|Laura Bidwa, Tromage, 2012, detail. Acrylic and oil on panel, |
17 x 22."
Gall has chosen only two works by each of the artists—Laura Bidwa, Sarah Fairchild, Laura Sanders, and herself. She's placed one large painting by each artist in the airy front room, and a small one in the busy back room, where work by some regular gallery artists also hangs.
In the main room, each of the four paintings is more than strong enough to bear the exposure it gets; and all are unquestionably peers. Fairchild and Sanders create obvious drama in their work; Bidwa and Gall present with restraint. The paintings are hung for excellent visual balance and they provide an engaging variety of experiences for the viewer's imagination. Each painting stands out for its unique expression, and each is enhanced by contrast with those around it. Yet there is no sense of competition for notice; the balance is perfect. This is truly artful curating, to generate the sense that each work might lose a little once it's removed from its neighborly relationships when the show closes.
|Laura Bidwa, Tromage, 2012. Acrylic and oil on panel, 17 x 22."|
Laura Bidwa's Tromage fascinates me with its many floating levels, all as thin as transparencies laid atop one another on a panel of seeming worn, black linen. I found myself holding my breath in the face of the mysterious calmness, which seemed to mask something explosive. The detail above gives a better indication of how colorful is the central figure, sitting like a Buddha on the floor. But, as the detail shows, it is not really a mass, but a series of ambient layers, atop which the red line moves like a descant. The bee's flight over a flower? The blood vessels bringing life to the brain? Separation and unity, life and indifference—I could contemplate this painting and its spectrum of thought for a long, long time.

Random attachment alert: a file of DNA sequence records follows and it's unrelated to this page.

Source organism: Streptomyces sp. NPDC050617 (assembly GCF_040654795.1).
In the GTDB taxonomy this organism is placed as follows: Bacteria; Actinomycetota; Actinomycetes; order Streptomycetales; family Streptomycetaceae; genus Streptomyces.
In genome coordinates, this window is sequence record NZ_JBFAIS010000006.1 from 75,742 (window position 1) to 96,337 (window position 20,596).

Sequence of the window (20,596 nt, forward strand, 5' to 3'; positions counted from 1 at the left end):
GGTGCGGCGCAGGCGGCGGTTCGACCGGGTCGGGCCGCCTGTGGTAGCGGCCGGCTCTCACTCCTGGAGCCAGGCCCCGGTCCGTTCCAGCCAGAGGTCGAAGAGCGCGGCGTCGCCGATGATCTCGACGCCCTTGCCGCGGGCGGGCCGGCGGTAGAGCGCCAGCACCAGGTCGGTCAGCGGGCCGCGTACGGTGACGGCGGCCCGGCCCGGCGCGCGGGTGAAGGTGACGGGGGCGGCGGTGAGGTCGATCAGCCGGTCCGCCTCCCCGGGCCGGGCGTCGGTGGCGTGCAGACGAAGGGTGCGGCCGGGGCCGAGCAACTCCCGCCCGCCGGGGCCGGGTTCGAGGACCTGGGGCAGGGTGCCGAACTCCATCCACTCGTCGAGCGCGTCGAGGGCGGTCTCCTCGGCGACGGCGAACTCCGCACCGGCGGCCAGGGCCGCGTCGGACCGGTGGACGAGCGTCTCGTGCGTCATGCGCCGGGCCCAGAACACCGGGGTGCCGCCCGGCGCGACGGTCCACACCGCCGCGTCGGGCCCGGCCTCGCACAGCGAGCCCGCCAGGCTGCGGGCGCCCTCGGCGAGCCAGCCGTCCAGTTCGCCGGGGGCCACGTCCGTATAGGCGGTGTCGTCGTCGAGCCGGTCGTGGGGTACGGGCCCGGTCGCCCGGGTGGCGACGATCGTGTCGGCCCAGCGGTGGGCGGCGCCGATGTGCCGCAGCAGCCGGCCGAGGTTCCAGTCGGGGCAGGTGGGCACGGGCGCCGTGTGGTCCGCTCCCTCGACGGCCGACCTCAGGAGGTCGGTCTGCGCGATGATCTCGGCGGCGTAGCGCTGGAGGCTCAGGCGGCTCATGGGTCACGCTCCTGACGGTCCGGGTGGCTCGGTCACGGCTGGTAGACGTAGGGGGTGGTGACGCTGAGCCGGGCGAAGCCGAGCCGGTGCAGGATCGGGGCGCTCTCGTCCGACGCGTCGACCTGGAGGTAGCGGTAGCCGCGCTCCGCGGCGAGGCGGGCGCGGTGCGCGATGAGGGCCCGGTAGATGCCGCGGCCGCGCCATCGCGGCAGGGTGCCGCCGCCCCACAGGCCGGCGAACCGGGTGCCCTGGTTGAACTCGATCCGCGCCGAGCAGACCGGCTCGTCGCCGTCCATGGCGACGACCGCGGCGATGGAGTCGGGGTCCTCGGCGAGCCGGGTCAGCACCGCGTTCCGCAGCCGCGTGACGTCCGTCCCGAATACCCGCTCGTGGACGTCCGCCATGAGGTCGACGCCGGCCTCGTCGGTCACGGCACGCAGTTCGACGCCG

|Laura Bidwa, Wanted To, 2004/2012, colored pencil,|
acrylic and oil on panel, 12 x 15."
|Bidwa, Wanted To, detail|
|Sarah Fairchild, Lettuce and |
|Sarah Fairchild, Lettuce and Lambsquarters, 2012. Acrylic and flocking on paper,|
36 x 52."
|Sarah Fairchild, Silks, 2012. Silkscreen, acrylic, and flocking on paper, 11 x 30."|
|Laura Fairchild, Drinking Water, 2012. Oil on wood, 5 x 6."|
Sanders's paintings create high drama from an everyday, backyard scene. In this, they are consonant with the other work in the show. All of these artists seemingly take nothing in particular as their focal points and make emotional mountains thereof. Everybody's doing it these days? I think that's largely true, but I like the way these four embrace the stage so unabashedly.
|Laura Sanders, Consume, 2012. Oil on canvas, 21 x 34."|
|Linda Gall, It's Just Lust, 2013. Acrylic on wood panel, 36 x 36."|